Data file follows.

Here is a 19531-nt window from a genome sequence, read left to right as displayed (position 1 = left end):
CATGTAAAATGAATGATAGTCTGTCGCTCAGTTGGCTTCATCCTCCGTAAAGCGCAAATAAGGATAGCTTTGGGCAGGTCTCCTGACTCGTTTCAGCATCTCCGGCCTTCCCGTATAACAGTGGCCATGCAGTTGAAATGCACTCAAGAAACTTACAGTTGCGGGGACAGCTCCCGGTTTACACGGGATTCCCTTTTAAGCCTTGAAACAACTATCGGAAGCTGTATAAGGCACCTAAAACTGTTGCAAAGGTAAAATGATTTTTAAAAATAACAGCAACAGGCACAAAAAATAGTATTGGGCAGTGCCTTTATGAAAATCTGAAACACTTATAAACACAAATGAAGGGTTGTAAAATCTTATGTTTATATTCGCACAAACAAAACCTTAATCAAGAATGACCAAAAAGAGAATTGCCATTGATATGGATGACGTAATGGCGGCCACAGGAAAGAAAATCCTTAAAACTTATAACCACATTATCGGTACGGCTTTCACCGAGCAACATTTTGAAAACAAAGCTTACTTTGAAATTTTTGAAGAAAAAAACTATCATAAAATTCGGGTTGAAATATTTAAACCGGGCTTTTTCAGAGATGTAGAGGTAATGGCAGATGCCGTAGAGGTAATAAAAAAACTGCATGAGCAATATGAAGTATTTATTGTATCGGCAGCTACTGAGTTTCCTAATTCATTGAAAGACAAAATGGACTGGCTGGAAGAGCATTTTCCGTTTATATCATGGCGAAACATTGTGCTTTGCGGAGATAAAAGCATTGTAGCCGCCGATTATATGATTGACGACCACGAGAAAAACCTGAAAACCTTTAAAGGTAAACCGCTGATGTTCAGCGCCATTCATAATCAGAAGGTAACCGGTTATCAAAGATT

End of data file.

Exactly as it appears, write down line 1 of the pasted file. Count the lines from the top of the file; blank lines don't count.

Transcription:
Here is a 19531-nt window from a genome sequence, read left to right as displayed (position 1 = left end):